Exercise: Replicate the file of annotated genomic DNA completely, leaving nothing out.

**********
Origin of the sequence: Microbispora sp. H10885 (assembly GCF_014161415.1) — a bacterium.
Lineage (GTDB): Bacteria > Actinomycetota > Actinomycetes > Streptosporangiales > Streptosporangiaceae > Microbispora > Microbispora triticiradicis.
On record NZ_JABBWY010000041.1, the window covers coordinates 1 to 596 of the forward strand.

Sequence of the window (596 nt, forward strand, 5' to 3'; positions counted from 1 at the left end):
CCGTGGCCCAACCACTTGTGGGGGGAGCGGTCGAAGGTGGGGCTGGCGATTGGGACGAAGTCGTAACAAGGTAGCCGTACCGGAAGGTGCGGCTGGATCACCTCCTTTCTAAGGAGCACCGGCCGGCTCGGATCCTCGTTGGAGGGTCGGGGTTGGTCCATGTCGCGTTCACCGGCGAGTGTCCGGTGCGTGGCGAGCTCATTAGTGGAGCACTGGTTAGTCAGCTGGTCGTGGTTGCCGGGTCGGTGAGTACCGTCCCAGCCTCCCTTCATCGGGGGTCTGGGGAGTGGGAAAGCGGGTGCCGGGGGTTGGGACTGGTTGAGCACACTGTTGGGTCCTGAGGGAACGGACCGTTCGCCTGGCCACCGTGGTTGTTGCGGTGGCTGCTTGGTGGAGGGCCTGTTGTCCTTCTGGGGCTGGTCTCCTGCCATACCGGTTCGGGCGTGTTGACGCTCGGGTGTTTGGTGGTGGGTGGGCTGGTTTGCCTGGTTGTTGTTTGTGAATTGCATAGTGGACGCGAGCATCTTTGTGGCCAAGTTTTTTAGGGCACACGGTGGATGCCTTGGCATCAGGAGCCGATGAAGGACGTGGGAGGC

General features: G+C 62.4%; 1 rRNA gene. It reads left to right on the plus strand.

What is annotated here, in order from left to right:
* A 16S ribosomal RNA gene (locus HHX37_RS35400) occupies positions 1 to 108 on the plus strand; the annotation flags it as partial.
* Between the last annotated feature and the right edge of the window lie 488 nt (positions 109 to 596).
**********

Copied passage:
Origin of the sequence: Microbispora sp. H10885 (assembly GCF_014161415.1) — a bacterium.
Lineage (GTDB): Bacteria > Actinomycetota > Actinomycetes > Streptosporangiales > Streptosporangiaceae > Microbispora > Microbispora triticiradicis.
On record NZ_JABBWY010000041.1, the window covers coordinates 1 to 596 of the forward strand.

Sequence of the window (596 nt, forward strand, 5' to 3'; positions counted from 1 at the left end):
CCGTGGCCCAACCACTTGTGGGGGGAGCGGTCGAAGGTGGGGCTGGCGATTGGGACGAAGTCGTAACAAGGTAGCCGTACCGGAAGGTGCGGCTGGATCACCTCCTTTCTAAGGAGCACCGGCCGGCTCGGATCCTCGTTGGAGGGTCGGGGTTGGTCCATGTCGCGTTCACCGGCGAGTGTCCGGTGCGTGGCGAGCTCATTAGTGGAGCACTGGTTAGTCAGCTGGTCGTGGTTGCCGGGTCGGTGAGTACCGTCCCAGCCTCCCTTCATCGGGGGTCTGGGGAGTGGGAAAGCGGGTGCCGGGGGTTGGGACTGGTTGAGCACACTGTTGGGTCCTGAGGGAACGGACCGTTCGCCTGGCCACCGTGGTTGTTGCGGTGGCTGCTTGGTGGAGGGCCTGTTGTCCTTCTGGGGCTGGTCTCCTGCCATACCGGTTCGGGCGTGTTGACGCTCGGGTGTTTGGTGGTGGGTGGGCTGGTTTGCCTGGTTGTTGTTTGTGAATTGCATAGTGGACGCGAGCATCTTTGTGGCCAAGTTTTTTAGGGCACACGGTGGATGCCTTGGCATCAGGAGCCGATGAAGGACGTGGGAGGC

General features: G+C 62.4%; 1 rRNA gene. It reads left to right on the plus strand.

What is annotated here, in order from left to right:
* A 16S ribosomal RNA gene (locus HHX37_RS35400) occupies positions 1 to 108 on the plus strand; the annotation flags it as partial.
* Between the last annotated feature and the right edge of the window lie 488 nt (positions 109 to 596).